And with the scraps, they made quilts! Quilts of such wild exuberance that they knock your socks off!

This one below is a Nine-Patch. Blocks composed of nine squares -- four of one print and five of another -- are joined with sashing strips of still more different prints. And all of these fabrics, I'm pretty sure, were from feed/flour sacks.

All I know about this quilt (which I bought some years ago in downtown Marshall) is that it was made by a lady named Esta Gentry and she lived in Jupiter -- which is just across the county line.

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As time went on, there was another source of 'free' fabric. Almost everyone had a friend or a relative working in the mills or garment manufacturing industry in the area. I remember Louise giving me stacks of scraps -- literally, stacks, layered with paper in between the fabric -- odd shapes left when a collar or a sleeve was carved from a larger stack of material.

The tied 'quilt' below was made from a combination of flour sack fabric and mill ends. "These were the last squares Mama made," said my friend Grace, handing me a box of strip pieced squares. "Maybe you can do something with them."

The squares were made by sewing strips diagonally across a square of paper (cut from Sears catalogue pages, for the most part -- again, no waste.) I joined the squares in fours to make a diamond pattern then joined these larger squares with blue sashing strips.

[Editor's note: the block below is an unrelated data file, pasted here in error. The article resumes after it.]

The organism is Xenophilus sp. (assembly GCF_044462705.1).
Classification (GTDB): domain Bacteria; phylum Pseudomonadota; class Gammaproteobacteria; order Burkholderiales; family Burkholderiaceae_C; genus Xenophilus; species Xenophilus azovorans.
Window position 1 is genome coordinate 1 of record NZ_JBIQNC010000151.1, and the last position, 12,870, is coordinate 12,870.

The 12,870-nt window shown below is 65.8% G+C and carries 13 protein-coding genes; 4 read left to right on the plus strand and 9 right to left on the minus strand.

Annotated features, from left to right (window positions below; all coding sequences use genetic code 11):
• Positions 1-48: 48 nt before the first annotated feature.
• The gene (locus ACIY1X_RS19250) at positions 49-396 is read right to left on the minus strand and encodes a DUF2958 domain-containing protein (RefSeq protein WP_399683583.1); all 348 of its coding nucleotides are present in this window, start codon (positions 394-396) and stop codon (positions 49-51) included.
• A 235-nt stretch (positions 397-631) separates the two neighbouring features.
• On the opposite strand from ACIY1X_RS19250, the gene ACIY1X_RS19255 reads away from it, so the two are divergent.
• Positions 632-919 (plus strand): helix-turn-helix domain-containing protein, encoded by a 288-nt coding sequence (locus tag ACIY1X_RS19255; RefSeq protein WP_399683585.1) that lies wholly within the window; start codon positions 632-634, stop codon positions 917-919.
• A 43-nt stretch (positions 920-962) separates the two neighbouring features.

I didn't quilt it (honestly, I think I'd have gone blind had I tried to -- it is rather loud), instead I tied it with red crochet thread, put a binding on it and gave it back to Grace.

And then, several years later, she gave it back to me.

Monday, April 27, 2009

Literary Discussion Continued

A few days ago we were talking about what people look for in a protagonist and there were lots of interesting thoughts posted in the comments. One comment, however, came to me via email, from Bo Parker aka The Old Word Cobbler. And since it kind of ties in with an on-going question of my own, I'm posting it (with his permission) here.

Bo says: "As I chewed my way into the craft of writing a mystery novel, creating a main character out of figments of my imagination, I had to stop and ask. Who is this guy? What does he stand for? What makes him tick? Once my mind was fixed on the guy's core values and if I were to keep him true to his core values, I had to consider the scenes into which he would be placed, how he would react to different situations, different people, his actions, reactions, and even dialogue, how he would talk, what he would say."

Bo continues:"I recently read a novel in Susan Wittig Albert's China Bayles series that in my opinion demonstrates how this works, or I should say, did not work, at least for me, and was part of the reason I asked the question via DorothyL about characters staying at home. Over the course of seventeen books, I had come to form an opinion about the character China Bayles, based on her interactions with family and friends in and around the fictional town of Pecan Springs.

However, in the latest book, WORMWOOD, China is pulled out of Pecan Springs, removed from all family, all close personal friends, and put on the road with a person who is more business than personal friend. For the rest of the story, China is in a totally foreign environment, a Shaker Settlement in Kentucky.